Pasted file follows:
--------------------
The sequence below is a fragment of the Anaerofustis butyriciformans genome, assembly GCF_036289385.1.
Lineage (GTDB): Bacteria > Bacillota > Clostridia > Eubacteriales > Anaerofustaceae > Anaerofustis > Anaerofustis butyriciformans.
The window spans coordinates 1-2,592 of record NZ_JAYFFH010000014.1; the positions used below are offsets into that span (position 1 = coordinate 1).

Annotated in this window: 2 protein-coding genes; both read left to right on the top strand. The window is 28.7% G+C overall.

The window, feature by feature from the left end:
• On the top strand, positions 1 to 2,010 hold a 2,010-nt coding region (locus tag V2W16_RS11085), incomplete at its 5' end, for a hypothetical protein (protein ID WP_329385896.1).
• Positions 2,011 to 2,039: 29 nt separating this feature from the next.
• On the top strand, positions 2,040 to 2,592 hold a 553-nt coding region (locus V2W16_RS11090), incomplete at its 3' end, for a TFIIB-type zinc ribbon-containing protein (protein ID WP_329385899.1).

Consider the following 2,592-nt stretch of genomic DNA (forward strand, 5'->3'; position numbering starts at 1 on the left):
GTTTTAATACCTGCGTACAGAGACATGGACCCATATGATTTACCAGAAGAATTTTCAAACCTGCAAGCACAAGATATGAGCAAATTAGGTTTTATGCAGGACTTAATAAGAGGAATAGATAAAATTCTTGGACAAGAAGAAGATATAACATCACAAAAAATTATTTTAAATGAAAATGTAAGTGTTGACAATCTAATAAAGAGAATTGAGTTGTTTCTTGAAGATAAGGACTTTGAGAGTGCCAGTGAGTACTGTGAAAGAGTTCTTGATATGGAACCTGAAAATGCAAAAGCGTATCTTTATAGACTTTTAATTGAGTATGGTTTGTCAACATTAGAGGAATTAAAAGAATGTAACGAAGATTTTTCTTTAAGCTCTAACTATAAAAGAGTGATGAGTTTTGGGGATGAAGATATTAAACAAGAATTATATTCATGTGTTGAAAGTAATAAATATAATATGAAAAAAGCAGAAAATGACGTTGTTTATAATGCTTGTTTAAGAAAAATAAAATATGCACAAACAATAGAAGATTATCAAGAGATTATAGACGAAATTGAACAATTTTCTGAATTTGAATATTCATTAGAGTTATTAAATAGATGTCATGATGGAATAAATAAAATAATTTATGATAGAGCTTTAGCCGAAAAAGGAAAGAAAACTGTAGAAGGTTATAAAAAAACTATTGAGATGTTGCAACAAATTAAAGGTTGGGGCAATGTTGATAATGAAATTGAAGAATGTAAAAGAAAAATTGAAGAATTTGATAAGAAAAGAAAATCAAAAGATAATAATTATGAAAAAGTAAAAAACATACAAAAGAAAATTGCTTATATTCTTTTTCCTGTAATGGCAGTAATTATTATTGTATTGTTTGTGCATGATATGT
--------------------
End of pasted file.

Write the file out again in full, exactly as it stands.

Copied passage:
The sequence below is a fragment of the Anaerofustis butyriciformans genome, assembly GCF_036289385.1.
Lineage (GTDB): Bacteria > Bacillota > Clostridia > Eubacteriales > Anaerofustaceae > Anaerofustis > Anaerofustis butyriciformans.
The window spans coordinates 1-2,592 of record NZ_JAYFFH010000014.1; the positions used below are offsets into that span (position 1 = coordinate 1).

Annotated in this window: 2 protein-coding genes; both read left to right on the top strand. The window is 28.7% G+C overall.

The window, feature by feature from the left end:
• On the top strand, positions 1 to 2,010 hold a 2,010-nt coding region (locus tag V2W16_RS11085), incomplete at its 5' end, for a hypothetical protein (protein ID WP_329385896.1).
• Positions 2,011 to 2,039: 29 nt separating this feature from the next.
• On the top strand, positions 2,040 to 2,592 hold a 553-nt coding region (locus V2W16_RS11090), incomplete at its 3' end, for a TFIIB-type zinc ribbon-containing protein (protein ID WP_329385899.1).

Consider the following 2,592-nt stretch of genomic DNA (forward strand, 5'->3'; position numbering starts at 1 on the left):
GTTTTAATACCTGCGTACAGAGACATGGACCCATATGATTTACCAGAAGAATTTTCAAACCTGCAAGCACAAGATATGAGCAAATTAGGTTTTATGCAGGACTTAATAAGAGGAATAGATAAAATTCTTGGACAAGAAGAAGATATAACATCACAAAAAATTATTTTAAATGAAAATGTAAGTGTTGACAATCTAATAAAGAGAATTGAGTTGTTTCTTGAAGATAAGGACTTTGAGAGTGCCAGTGAGTACTGTGAAAGAGTTCTTGATATGGAACCTGAAAATGCAAAAGCGTATCTTTATAGACTTTTAATTGAGTATGGTTTGTCAACATTAGAGGAATTAAAAGAATGTAACGAAGATTTTTCTTTAAGCTCTAACTATAAAAGAGTGATGAGTTTTGGGGATGAAGATATTAAACAAGAATTATATTCATGTGTTGAAAGTAATAAATATAATATGAAAAAAGCAGAAAATGACGTTGTTTATAATGCTTGTTTAAGAAAAATAAAATATGCACAAACAATAGAAGATTATCAAGAGATTATAGACGAAATTGAACAATTTTCTGAATTTGAATATTCATTAGAGTTATTAAATAGATGTCATGATGGAATAAATAAAATAATTTATGATAGAGCTTTAGCCGAAAAAGGAAAGAAAACTGTAGAAGGTTATAAAAAAACTATTGAGATGTTGCAACAAATTAAAGGTTGGGGCAATGTTGATAATGAAATTGAAGAATGTAAAAGAAAAATTGAAGAATTTGATAAGAAAAGAAAATCAAAAGATAATAATTATGAAAAAGTAAAAAACATACAAAAGAAAATTGCTTATATTCTTTTTCCTGTAATGGCAGTAATTATTATTGTATTGTTTGTGCATGATATGT